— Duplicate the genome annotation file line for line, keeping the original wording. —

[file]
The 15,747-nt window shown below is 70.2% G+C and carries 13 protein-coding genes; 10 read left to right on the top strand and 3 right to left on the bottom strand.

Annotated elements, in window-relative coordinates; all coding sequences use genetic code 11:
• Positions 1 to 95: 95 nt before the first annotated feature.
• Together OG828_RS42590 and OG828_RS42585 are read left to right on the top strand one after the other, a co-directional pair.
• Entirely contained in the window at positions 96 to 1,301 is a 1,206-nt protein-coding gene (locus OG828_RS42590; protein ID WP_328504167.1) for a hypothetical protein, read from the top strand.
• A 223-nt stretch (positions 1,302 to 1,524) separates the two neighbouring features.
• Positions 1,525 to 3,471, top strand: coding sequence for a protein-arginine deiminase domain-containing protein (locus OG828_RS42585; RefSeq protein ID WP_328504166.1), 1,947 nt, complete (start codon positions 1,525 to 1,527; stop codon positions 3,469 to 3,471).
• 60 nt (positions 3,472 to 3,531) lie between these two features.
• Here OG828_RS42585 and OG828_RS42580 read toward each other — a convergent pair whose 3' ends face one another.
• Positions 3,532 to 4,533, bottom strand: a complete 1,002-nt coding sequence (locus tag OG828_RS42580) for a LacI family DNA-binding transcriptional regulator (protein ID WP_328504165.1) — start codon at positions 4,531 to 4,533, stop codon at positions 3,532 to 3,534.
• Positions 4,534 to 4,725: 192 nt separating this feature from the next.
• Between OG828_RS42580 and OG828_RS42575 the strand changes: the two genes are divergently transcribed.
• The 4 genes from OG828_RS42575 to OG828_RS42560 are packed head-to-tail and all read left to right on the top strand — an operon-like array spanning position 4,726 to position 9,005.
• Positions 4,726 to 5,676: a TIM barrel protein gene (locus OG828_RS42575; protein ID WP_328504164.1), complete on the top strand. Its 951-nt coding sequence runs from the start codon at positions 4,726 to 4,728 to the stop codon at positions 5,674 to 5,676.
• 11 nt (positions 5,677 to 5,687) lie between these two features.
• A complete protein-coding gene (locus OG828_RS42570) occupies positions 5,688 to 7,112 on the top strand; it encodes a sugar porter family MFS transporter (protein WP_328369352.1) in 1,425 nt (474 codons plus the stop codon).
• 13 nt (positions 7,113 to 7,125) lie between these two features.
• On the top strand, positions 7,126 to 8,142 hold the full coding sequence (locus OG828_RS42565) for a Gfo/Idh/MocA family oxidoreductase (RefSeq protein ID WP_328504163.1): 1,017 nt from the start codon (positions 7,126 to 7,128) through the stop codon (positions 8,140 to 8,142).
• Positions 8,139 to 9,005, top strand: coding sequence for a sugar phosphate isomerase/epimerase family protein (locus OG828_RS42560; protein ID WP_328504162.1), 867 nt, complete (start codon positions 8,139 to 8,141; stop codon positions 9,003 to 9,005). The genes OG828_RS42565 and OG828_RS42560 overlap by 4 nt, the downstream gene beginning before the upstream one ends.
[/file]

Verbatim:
The 15,747-nt window shown below is 70.2% G+C and carries 13 protein-coding genes; 10 read left to right on the top strand and 3 right to left on the bottom strand.

Annotated elements, in window-relative coordinates; all coding sequences use genetic code 11:
• Positions 1 to 95: 95 nt before the first annotated feature.
• Together OG828_RS42590 and OG828_RS42585 are read left to right on the top strand one after the other, a co-directional pair.
• Entirely contained in the window at positions 96 to 1,301 is a 1,206-nt protein-coding gene (locus OG828_RS42590; protein ID WP_328504167.1) for a hypothetical protein, read from the top strand.
• A 223-nt stretch (positions 1,302 to 1,524) separates the two neighbouring features.
• Positions 1,525 to 3,471, top strand: coding sequence for a protein-arginine deiminase domain-containing protein (locus OG828_RS42585; RefSeq protein ID WP_328504166.1), 1,947 nt, complete (start codon positions 1,525 to 1,527; stop codon positions 3,469 to 3,471).
• 60 nt (positions 3,472 to 3,531) lie between these two features.
• Here OG828_RS42585 and OG828_RS42580 read toward each other — a convergent pair whose 3' ends face one another.
• Positions 3,532 to 4,533, bottom strand: a complete 1,002-nt coding sequence (locus tag OG828_RS42580) for a LacI family DNA-binding transcriptional regulator (protein ID WP_328504165.1) — start codon at positions 4,531 to 4,533, stop codon at positions 3,532 to 3,534.
• Positions 4,534 to 4,725: 192 nt separating this feature from the next.
• Between OG828_RS42580 and OG828_RS42575 the strand changes: the two genes are divergently transcribed.
• The 4 genes from OG828_RS42575 to OG828_RS42560 are packed head-to-tail and all read left to right on the top strand — an operon-like array spanning position 4,726 to position 9,005.
• Positions 4,726 to 5,676: a TIM barrel protein gene (locus OG828_RS42575; protein ID WP_328504164.1), complete on the top strand. Its 951-nt coding sequence runs from the start codon at positions 4,726 to 4,728 to the stop codon at positions 5,674 to 5,676.
• 11 nt (positions 5,677 to 5,687) lie between these two features.
• A complete protein-coding gene (locus OG828_RS42570) occupies positions 5,688 to 7,112 on the top strand; it encodes a sugar porter family MFS transporter (protein WP_328369352.1) in 1,425 nt (474 codons plus the stop codon).
• 13 nt (positions 7,113 to 7,125) lie between these two features.
• On the top strand, positions 7,126 to 8,142 hold the full coding sequence (locus OG828_RS42565) for a Gfo/Idh/MocA family oxidoreductase (RefSeq protein ID WP_328504163.1): 1,017 nt from the start codon (positions 7,126 to 7,128) through the stop codon (positions 8,140 to 8,142).
• Positions 8,139 to 9,005, top strand: coding sequence for a sugar phosphate isomerase/epimerase family protein (locus OG828_RS42560; protein ID WP_328504162.1), 867 nt, complete (start codon positions 8,139 to 8,141; stop codon positions 9,003 to 9,005). The genes OG828_RS42565 and OG828_RS42560 overlap by 4 nt, the downstream gene beginning before the upstream one ends.